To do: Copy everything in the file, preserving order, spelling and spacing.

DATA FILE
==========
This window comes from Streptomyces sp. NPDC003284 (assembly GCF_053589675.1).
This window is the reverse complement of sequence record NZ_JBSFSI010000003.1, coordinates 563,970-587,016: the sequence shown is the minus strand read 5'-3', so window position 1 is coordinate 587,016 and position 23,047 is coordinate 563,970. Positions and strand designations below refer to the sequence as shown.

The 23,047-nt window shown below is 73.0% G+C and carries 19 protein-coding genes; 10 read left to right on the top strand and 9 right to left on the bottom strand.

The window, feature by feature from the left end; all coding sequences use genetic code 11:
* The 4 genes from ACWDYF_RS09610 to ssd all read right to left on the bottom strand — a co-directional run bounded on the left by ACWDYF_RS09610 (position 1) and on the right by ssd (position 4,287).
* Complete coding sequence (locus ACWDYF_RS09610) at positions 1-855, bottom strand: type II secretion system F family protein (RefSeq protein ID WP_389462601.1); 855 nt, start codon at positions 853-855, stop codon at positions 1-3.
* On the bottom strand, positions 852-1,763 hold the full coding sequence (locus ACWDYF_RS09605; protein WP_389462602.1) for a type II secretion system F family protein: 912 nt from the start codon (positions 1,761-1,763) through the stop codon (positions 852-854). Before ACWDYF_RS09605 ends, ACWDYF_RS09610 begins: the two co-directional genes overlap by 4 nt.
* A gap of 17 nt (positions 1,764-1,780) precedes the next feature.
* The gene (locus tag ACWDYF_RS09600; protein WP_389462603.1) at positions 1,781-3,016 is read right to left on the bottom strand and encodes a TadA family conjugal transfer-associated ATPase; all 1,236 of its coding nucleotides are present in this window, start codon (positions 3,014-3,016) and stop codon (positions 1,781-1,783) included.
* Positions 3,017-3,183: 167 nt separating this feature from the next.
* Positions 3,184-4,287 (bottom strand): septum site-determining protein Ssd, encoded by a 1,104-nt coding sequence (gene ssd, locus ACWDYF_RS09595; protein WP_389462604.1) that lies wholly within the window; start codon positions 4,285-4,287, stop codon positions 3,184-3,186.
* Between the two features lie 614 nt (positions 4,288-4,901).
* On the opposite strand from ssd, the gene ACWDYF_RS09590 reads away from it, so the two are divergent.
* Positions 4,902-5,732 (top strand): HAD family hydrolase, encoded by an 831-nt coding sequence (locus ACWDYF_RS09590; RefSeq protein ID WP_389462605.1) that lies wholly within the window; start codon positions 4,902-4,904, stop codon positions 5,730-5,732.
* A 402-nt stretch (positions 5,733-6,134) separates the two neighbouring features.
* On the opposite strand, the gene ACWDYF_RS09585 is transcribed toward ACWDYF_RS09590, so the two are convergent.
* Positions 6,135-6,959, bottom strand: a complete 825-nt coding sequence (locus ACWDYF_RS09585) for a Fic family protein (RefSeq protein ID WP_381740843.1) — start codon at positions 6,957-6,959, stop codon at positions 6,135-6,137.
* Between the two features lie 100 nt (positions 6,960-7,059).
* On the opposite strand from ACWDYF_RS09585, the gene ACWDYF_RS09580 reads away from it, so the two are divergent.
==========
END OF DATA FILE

This window comes from Streptomyces sp. NPDC003284 (assembly GCF_053589675.1).
This window is the reverse complement of sequence record NZ_JBSFSI010000003.1, coordinates 563,970-587,016: the sequence shown is the minus strand read 5'-3', so window position 1 is coordinate 587,016 and position 23,047 is coordinate 563,970. Positions and strand designations below refer to the sequence as shown.

The 23,047-nt window shown below is 73.0% G+C and carries 19 protein-coding genes; 10 read left to right on the top strand and 9 right to left on the bottom strand.

The window, feature by feature from the left end; all coding sequences use genetic code 11:
* The 4 genes from ACWDYF_RS09610 to ssd all read right to left on the bottom strand — a co-directional run bounded on the left by ACWDYF_RS09610 (position 1) and on the right by ssd (position 4,287).
* Complete coding sequence (locus ACWDYF_RS09610) at positions 1-855, bottom strand: type II secretion system F family protein (RefSeq protein ID WP_389462601.1); 855 nt, start codon at positions 853-855, stop codon at positions 1-3.
* On the bottom strand, positions 852-1,763 hold the full coding sequence (locus ACWDYF_RS09605; protein WP_389462602.1) for a type II secretion system F family protein: 912 nt from the start codon (positions 1,761-1,763) through the stop codon (positions 852-854). Before ACWDYF_RS09605 ends, ACWDYF_RS09610 begins: the two co-directional genes overlap by 4 nt.
* A gap of 17 nt (positions 1,764-1,780) precedes the next feature.
* The gene (locus tag ACWDYF_RS09600; protein WP_389462603.1) at positions 1,781-3,016 is read right to left on the bottom strand and encodes a TadA family conjugal transfer-associated ATPase; all 1,236 of its coding nucleotides are present in this window, start codon (positions 3,014-3,016) and stop codon (positions 1,781-1,783) included.
* Positions 3,017-3,183: 167 nt separating this feature from the next.
* Positions 3,184-4,287 (bottom strand): septum site-determining protein Ssd, encoded by a 1,104-nt coding sequence (gene ssd, locus ACWDYF_RS09595; protein WP_389462604.1) that lies wholly within the window; start codon positions 4,285-4,287, stop codon positions 3,184-3,186.
* Between the two features lie 614 nt (positions 4,288-4,901).
* On the opposite strand from ssd, the gene ACWDYF_RS09590 reads away from it, so the two are divergent.
* Positions 4,902-5,732 (top strand): HAD family hydrolase, encoded by an 831-nt coding sequence (locus ACWDYF_RS09590; RefSeq protein ID WP_389462605.1) that lies wholly within the window; start codon positions 4,902-4,904, stop codon positions 5,730-5,732.
* A 402-nt stretch (positions 5,733-6,134) separates the two neighbouring features.
* On the opposite strand, the gene ACWDYF_RS09585 is transcribed toward ACWDYF_RS09590, so the two are convergent.
* Positions 6,135-6,959, bottom strand: a complete 825-nt coding sequence (locus ACWDYF_RS09585) for a Fic family protein (RefSeq protein ID WP_381740843.1) — start codon at positions 6,957-6,959, stop codon at positions 6,135-6,137.
* Between the two features lie 100 nt (positions 6,960-7,059).
* On the opposite strand from ACWDYF_RS09585, the gene ACWDYF_RS09580 reads away from it, so the two are divergent.